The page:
I had planned to make my first contribution for 2013 to be on the series of important film documentaries on Trinidad Carnival put on by the TT Film Festival, not least of which were the two on Minshall and the presentation given by Ray Funk. Some were poorly attended but they were all priceless in the way each of them opened a little more of that portal on ourselves more of us need to see. Minsh used the streets as his canvass to express his philosophy in the traditions of Bailey, Saldenah and the legions of largely (tragically) nameless persons who used the Midnight Robber, the Minstrel, the Baby Doll, the Dame Lorraine, the Burrokeet, the Jab Molassie to hold up the mirror of society and all its hypocrisy and excesses to show us what many of us really are. That aspect of our Mas, the use of the open space as a gigantic participatory (before the advent of security, ropes and the word “exclusive”) political and social theatre, is perhaps the most important message that needs to be kept firmly in the minds of those who wish to take over the Mas – specifically those who have reduced it to empty, expressionless displays of bikinis, bras and feathers as if here is Las Vegas.
Continue reading ‘The “Pontificat”: Akilah Holder’s ‘Carnival’ Article’
Family and Friends at Prof Tony Martin’s Send-Off – January 25, 2013
January 29, 2013 – trinicenter.com
The Celebration and Thanksgiving Service for the life of Professor Dr. Tony Martin was held on Friday 25th January, 2013, at St. Theresa’s Church Woodbrook. Friends, family, historians and activists gathered to pay their respects to the Trinidad-born scholar best known for his work on Marcus Garvey.
Continue reading ‘Celebrating the Life of Professor Tony Martin’
By Corey Gilkes
September 03, 2011
In the days just before and after Emancipation Day I paid close attention to many of the comments and discussions on certain radio talk shows and in the newspapers and frankly I don’t know which side worries me more: those who oppose Emancipation Day or those who support it. Is kinda like de time when people responded to the charge by evangelist Benny Hinn that he saw plenty voodoo in Trinidad. Those simplistic bible-wavers who agreed with him as well as many who angrily denied what he said both had one thing in common: a profound lack of knowledge about and contempt for that ancient belief system. Likewise, many who don’t approve of Emancipation Day and things openly African displayed very clearly near complete ignorance about Africa.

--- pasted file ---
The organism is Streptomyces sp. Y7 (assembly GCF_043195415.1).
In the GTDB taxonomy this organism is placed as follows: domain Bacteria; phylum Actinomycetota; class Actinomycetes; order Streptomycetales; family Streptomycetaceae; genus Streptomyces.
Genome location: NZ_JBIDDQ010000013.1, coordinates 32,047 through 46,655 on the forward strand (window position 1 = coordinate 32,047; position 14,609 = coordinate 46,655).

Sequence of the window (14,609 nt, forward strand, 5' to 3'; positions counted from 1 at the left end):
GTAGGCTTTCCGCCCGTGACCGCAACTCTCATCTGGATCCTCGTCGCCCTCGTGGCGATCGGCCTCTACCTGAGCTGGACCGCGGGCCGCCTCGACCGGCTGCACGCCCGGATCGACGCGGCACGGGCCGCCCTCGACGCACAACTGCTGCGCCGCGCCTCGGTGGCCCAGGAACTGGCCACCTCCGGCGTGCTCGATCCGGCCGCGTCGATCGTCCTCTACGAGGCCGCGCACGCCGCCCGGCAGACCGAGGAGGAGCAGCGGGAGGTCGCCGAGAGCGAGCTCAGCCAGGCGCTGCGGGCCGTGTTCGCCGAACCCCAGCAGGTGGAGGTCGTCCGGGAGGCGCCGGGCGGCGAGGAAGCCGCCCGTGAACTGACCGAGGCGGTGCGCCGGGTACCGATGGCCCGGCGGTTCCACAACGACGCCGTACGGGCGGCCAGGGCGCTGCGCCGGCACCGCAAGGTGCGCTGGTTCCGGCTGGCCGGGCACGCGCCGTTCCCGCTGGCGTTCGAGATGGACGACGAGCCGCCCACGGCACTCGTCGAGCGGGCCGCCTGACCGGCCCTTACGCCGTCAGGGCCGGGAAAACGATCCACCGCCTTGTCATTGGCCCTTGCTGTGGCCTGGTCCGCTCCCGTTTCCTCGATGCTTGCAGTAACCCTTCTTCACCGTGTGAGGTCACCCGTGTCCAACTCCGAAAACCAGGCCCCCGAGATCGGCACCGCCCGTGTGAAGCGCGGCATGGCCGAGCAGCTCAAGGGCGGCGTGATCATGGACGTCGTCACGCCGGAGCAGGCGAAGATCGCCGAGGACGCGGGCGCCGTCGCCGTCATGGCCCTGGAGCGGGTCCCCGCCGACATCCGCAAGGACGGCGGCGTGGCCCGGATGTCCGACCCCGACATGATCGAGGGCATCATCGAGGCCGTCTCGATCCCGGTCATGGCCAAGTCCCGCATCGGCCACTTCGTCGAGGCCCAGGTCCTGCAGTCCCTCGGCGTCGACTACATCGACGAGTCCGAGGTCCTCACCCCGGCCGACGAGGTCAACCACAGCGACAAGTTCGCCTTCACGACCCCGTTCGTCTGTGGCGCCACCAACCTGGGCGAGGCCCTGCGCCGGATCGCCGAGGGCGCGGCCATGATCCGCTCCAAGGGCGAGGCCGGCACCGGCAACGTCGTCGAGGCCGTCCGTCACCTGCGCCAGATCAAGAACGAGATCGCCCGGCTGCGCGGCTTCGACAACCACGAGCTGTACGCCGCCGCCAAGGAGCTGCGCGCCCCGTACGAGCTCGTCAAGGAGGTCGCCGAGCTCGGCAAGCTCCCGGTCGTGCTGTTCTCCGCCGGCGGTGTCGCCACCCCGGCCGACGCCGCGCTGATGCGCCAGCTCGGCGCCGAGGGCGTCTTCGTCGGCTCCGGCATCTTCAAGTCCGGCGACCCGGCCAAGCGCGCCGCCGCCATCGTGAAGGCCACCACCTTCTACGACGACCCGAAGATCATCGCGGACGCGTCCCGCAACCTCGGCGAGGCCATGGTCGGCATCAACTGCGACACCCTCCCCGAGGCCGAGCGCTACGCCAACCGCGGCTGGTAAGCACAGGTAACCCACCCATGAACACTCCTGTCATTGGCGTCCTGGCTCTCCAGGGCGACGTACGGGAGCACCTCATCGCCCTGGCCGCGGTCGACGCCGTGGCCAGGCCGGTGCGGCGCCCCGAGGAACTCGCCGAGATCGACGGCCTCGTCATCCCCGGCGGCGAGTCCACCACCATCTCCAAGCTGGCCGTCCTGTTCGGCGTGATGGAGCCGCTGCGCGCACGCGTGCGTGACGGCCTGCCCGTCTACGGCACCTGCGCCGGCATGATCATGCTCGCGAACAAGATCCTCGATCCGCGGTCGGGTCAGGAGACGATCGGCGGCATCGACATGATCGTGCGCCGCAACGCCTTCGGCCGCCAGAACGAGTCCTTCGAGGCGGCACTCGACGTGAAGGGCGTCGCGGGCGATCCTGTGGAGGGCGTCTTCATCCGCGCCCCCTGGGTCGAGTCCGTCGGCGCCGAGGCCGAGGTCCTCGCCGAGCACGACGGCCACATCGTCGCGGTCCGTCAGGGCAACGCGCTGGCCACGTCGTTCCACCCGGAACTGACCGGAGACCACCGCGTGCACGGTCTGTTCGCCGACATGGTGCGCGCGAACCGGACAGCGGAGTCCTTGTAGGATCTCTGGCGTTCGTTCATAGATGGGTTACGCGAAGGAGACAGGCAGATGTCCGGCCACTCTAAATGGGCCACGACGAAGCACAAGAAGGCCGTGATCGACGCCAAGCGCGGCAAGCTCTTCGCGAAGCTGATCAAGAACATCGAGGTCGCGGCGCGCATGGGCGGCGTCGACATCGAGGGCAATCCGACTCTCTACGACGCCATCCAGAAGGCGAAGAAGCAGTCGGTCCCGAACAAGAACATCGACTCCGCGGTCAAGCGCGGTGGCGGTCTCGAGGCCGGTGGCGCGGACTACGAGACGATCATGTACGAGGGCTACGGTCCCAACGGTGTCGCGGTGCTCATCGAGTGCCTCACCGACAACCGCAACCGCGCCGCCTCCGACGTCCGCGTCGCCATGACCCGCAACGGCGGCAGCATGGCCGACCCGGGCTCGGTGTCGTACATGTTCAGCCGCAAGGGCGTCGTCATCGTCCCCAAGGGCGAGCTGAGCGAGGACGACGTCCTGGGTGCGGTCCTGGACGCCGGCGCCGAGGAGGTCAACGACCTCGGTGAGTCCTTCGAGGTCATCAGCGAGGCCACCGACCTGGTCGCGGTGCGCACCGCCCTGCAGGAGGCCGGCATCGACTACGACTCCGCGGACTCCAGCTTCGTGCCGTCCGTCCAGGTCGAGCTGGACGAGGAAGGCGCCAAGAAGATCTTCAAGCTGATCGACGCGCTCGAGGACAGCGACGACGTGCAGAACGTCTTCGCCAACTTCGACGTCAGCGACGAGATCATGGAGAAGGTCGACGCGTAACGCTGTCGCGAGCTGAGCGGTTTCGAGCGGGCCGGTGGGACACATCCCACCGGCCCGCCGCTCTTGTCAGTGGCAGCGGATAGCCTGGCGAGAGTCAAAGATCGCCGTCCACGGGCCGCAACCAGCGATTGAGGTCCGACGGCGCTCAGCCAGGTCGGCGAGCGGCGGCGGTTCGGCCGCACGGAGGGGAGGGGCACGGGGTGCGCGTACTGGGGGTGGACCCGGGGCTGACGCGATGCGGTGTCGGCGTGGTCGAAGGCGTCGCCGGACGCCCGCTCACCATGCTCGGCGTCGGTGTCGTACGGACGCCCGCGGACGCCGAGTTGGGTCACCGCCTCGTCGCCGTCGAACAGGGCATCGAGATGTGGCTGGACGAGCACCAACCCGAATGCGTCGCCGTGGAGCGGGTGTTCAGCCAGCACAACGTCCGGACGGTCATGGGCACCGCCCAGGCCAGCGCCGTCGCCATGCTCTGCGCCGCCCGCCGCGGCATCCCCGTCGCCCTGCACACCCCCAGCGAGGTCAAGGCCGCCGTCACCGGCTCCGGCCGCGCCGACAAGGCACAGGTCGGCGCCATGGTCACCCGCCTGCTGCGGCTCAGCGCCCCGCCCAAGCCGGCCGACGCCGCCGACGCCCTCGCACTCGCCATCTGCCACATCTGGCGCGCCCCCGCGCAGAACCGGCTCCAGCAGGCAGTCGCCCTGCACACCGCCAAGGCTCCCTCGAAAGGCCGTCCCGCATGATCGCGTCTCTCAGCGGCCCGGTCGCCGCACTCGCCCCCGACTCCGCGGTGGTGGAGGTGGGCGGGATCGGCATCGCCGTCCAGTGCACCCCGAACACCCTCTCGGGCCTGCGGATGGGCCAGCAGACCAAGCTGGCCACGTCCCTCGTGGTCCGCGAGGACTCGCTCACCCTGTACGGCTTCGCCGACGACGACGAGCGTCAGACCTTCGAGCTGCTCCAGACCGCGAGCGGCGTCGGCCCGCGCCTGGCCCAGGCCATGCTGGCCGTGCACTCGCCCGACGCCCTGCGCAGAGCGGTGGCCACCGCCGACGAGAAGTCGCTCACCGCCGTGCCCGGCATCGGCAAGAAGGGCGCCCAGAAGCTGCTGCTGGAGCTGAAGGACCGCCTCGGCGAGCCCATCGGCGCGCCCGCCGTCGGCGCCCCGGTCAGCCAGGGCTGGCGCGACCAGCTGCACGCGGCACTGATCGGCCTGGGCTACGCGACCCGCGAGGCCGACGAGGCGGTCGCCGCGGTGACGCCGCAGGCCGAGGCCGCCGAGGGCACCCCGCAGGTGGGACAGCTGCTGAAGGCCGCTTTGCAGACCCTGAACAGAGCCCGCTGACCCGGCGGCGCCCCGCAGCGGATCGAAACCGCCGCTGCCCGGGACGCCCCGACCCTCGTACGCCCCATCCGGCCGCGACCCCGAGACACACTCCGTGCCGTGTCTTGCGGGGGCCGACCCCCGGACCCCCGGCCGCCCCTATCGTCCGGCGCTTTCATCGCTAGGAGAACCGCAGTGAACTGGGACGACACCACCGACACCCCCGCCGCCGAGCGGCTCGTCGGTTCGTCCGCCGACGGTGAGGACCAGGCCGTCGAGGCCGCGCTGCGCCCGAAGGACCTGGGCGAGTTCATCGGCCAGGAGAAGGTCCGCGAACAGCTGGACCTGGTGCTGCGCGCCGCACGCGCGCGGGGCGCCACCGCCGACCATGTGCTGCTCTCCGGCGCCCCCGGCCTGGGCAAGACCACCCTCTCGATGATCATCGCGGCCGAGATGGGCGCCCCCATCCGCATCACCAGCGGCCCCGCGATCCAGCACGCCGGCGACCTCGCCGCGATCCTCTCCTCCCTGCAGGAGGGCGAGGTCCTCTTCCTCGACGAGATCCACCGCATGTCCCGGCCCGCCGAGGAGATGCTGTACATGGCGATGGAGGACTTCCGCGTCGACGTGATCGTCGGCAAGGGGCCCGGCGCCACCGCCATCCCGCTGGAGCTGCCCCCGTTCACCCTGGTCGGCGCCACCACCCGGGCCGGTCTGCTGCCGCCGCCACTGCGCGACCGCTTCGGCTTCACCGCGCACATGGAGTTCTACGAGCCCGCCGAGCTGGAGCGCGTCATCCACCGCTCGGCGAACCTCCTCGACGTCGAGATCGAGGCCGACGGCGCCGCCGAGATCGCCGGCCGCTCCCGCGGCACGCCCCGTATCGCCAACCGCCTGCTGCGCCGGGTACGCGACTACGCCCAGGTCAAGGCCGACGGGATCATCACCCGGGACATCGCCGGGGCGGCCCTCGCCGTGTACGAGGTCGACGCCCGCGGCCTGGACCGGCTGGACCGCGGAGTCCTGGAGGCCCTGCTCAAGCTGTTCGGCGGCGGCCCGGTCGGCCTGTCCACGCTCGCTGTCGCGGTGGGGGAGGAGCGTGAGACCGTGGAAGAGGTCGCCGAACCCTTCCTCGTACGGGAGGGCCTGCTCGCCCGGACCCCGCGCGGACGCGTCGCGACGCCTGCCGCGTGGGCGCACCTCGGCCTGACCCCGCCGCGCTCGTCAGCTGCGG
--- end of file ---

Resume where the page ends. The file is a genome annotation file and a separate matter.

Continue reading ‘So, What’s Africa to YOU?’
By George Alleyne
August 29, 2012 – newsday.co.tt
The argument has often been put forward by politicians and would be politicians that persons of Indian descent own a far greater degree of property in Trinidad than people of African descent, because they had saved and used their money wisely.
It is an attempt to create misunderstanding between the two major ethnic groups. What led to today’s disparity in land ownership is well documented and rooted in Trinidad’s colonial past. The end of slavery in 1838 and the movement by freed slaves to urban and suburban areas and away from the sugar estates, with which they had for so long identified with their suffering, meant that the sugar planters had to source new labour.
Continue reading ‘No compensation for slaves’